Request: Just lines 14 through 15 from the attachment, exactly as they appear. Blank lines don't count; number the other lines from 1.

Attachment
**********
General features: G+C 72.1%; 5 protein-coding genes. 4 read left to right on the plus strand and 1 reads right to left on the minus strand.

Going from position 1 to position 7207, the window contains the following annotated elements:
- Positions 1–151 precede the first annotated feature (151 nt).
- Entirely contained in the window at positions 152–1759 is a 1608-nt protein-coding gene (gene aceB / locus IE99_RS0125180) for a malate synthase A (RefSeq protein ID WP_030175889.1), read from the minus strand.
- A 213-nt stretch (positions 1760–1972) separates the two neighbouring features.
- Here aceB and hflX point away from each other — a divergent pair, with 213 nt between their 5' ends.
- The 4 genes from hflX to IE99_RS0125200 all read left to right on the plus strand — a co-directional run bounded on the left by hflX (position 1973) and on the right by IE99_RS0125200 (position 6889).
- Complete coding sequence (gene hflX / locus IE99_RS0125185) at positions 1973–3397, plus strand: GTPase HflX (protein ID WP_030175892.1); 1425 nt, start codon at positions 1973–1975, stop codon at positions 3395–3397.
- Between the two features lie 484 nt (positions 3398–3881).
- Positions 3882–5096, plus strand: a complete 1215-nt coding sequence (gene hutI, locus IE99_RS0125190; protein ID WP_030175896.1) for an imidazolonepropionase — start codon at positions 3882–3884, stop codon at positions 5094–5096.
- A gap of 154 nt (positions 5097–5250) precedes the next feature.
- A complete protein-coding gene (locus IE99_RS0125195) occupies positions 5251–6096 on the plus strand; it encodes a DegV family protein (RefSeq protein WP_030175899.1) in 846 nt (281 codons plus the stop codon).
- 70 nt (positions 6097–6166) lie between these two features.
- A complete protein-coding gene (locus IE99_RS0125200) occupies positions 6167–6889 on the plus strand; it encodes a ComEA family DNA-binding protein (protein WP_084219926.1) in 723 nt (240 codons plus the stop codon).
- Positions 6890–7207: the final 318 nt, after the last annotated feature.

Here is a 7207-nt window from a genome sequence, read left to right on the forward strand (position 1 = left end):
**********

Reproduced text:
- A complete protein-coding gene (locus IE99_RS0125200) occupies positions 6167–6889 on the plus strand; it encodes a ComEA family DNA-binding protein (protein WP_084219926.1) in 723 nt (240 codons plus the stop codon).
- Positions 6890–7207: the final 318 nt, after the last annotated feature.